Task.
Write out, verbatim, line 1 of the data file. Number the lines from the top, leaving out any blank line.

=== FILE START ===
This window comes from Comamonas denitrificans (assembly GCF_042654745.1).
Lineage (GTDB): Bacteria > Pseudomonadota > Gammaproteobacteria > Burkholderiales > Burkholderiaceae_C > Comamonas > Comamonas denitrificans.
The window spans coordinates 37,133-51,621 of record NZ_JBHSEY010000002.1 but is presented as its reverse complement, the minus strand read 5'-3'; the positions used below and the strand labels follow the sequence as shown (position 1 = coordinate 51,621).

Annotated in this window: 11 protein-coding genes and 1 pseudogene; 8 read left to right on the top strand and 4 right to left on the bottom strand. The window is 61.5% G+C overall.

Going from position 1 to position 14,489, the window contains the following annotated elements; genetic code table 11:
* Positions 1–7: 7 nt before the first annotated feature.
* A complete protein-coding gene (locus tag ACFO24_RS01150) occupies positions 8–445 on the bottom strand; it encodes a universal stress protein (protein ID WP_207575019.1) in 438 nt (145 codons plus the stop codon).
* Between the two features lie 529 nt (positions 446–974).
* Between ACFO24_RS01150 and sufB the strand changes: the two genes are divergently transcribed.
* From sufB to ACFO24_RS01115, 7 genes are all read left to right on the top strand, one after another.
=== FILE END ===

This window comes from Comamonas denitrificans (assembly GCF_042654745.1).